Loading ...

A Starter on the Slopes - and What You Can Learn From It! | Welcome and General | ConnectedCoaches

We use cookies to improve this online community and your experience when using it. Cookies used for the essential operation of the site have already been set. To find out more about the cookies we use and how to delete them, see our privacy policy. Click the cross to close this cookie notice. X

ad
Home » Groups » Welcome and General » blogs » Nick Ruddock » A Starter on the Slopes - and What You Can Learn From It!
Welcome and General

Leave group


Add a new tab

Add a hyperlink to the space navigation. You can link to internal or external web pages. Enter the Tab name and Tab URL. Upload or choose an icon. Then click Save.

The name that will appear in the space navigation.
The url can point to an internal or external web page.
Public Group
Login to follow, share, and participate in this group.
Not a member?Join now
Jon Woodward, Andrew Beaven and 2 others like this.
 

Comments (5)

  
LynneWalker
Lynne Walker said:
Good post Nick which brings us all back to reality. I think that it is a really good move for all coaches to learn a new skill from a zero start point every so often. Your key coaching tips summarise what we should all be doing.
28/03/16
 · 
 · Nick Ruddock, Sara Hilton and 1 other like this.
 
 /5
Avg: 0 / 5 (0votes)
by
  
robertkmaaye
Rob Maaye said:
Really enjoyed reading that Nick. Thanks for sharing!
29/03/16
 · 
 · Nick Ruddock likes this.
 
 /5
Avg: 0 / 5 (0votes)
by
  
rneveykin
Potentially slightly off topic but I have always been intrigued by the approach taken by Ski Instructors in coaching. What you have described there is absolutely textbook, but usually what you see on the slopes is that they demonstrate and everyone else simply copies by following their tracks.

This generally goes against what we preach in England, but it seems that this method really works (Otherwise surely they wouldn't use it?). Would be interested in hearing any opinions on this :)
01/04/16
 · 
 · Rob Maaye and Catherine Baker like this.
 
 /5
Avg: 0 / 5 (0votes)
by
  
anfy
Anthea Dore said:
The idea of going back to basics works at all levels. I recently held a video clinic for (relative) beginners at bowls. They were able to look at, and self-criticise, their own deliveries and consequent problems (with a little prodding). Sitting in on the session was a recently qualified coach, who wanted to learn how to conduct the session. A few days later, he came up to me and said that, as a result, he had taken his own game back to basics and had finally sorted a delivery problem he had been having trouble with!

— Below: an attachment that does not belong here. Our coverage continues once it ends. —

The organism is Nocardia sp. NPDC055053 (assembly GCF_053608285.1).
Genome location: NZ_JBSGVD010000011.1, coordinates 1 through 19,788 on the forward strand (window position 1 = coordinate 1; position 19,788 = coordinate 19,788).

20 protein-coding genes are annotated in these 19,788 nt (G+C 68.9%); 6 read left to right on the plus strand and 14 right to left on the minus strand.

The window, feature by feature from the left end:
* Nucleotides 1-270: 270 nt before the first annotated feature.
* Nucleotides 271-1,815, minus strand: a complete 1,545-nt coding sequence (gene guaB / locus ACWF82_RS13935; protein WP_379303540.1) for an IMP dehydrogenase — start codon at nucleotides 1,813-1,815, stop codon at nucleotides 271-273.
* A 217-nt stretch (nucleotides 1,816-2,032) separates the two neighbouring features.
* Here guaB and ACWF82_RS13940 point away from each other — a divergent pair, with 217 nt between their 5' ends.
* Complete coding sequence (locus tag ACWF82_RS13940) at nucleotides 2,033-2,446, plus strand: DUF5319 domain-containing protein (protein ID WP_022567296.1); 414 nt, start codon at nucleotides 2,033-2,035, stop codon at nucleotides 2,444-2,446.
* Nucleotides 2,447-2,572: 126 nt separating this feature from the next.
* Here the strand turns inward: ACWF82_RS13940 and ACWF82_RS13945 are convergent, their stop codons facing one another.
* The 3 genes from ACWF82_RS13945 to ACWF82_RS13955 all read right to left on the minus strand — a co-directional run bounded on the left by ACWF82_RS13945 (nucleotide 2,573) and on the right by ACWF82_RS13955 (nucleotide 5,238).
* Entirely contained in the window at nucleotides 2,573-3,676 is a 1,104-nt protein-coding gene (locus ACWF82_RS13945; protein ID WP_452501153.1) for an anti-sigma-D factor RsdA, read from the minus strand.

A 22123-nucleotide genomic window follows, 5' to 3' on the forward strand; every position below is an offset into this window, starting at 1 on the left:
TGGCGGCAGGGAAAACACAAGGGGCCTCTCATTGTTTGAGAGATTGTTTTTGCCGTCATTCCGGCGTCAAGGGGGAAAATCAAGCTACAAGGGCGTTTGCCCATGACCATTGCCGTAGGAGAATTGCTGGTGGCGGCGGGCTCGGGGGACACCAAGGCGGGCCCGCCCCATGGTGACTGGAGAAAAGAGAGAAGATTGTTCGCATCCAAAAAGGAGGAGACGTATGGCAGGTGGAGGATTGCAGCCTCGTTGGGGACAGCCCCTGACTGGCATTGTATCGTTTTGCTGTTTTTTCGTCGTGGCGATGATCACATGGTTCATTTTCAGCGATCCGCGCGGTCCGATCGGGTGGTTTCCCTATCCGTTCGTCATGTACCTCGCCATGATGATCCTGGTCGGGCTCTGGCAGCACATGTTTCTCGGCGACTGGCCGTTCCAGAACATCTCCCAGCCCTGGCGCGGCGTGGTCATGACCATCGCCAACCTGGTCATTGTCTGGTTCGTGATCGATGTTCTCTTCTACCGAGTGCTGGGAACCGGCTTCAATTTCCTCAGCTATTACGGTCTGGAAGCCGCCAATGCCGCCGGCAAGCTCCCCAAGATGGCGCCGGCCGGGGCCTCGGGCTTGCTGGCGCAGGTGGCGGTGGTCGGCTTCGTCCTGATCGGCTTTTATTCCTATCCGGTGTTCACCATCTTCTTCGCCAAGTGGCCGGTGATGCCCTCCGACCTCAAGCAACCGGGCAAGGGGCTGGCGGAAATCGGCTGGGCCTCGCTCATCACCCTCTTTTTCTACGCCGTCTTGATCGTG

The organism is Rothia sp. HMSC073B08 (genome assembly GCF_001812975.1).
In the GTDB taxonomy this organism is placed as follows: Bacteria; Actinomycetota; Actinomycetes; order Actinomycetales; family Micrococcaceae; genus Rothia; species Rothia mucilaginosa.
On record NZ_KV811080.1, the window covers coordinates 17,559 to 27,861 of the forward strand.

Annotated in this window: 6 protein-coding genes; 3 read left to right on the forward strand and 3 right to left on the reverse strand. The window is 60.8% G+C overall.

However, I will confess to having done an experiment with this particular group of beginners. They signed up for 5 sessions of coaching, to culminate in a "match" with other club members. For the first two sessions, they were given NO coaching (difficult for some of the coaches to cope with!) So, as far as possible, NO basics were mentioned.

The only information given was an explanation of the bias on a bowl, as this is something that is not terribly obvious to a novice. They were then set a series of different novelty games and left to their own devices to score as many points as possible. (OK, so the exercises were designed to cover different aspects of the game, but they weren't to know that ...) By moving the focus from an obsession with stance, grip on bowl, etc, and focussing purely on getting a score, the effect was remarkable. Instead of seizing up in a panic about where their feet were, and was their hand right?, etc, the majority relaxed and enjoyed the challenge! So, we had virtually no mention of the basics until session 3, by which time the group was quite happy to be "encouraged" to think about the fundamentals. The coaching team were impressed and surprised by the results, and we will be repeating this approach with the next group.

I realise that this approach may not transfer easily to other sports, but too much information too soon can result in overload!
03/04/16
 · 
 · Nick Ruddock, Andrew Beaven and 2 others like this.
 
 /5
Avg: 0 / 5 (0votes)
by
  
CatherineBaker
Great post, great comments. Roman, on yours, my children have just had a week's skiing tuition with 2 brilliant instructors. They have been skiing a few times before so are fairly proficient, but have always had large group lessons with 10+ kids. This time the friends we went with organised small group lessons, so all three of my boys were in groups of only 3 for their lessons. Result - they improved more than any other year. The question is how much is that down to the instructor, how much is it down to numbers and more individual attention, and how much is it down to their increased commitment/engagement/enthusiasm to improve? Interestingly the instructors were experienced, lovely, interested in the kids and seemed to go above and beyond. They earnt the children's respect very quickly. Like you have experienced, large group lessons for my kids have previously involved lots of following down the slopes, but this time round it appeared there was a lot more breaking things down, instant feedback, adapting from set drills, etc, alongside the usual demonstrating then following.
We all know from a coaching perspective that one on one/small groups can achieve more than large group sessions in terms of individual improvement, but the smaller the group, the more important the personalities are, and the more difficult it can be to keep it fun. Luckily for my boys, this was achieved this week!
03/04/16
 · 
 · Nick Ruddock and Lawrie O'Keeffe like this.
 
 /5
Avg: 0 / 5 (0votes)
by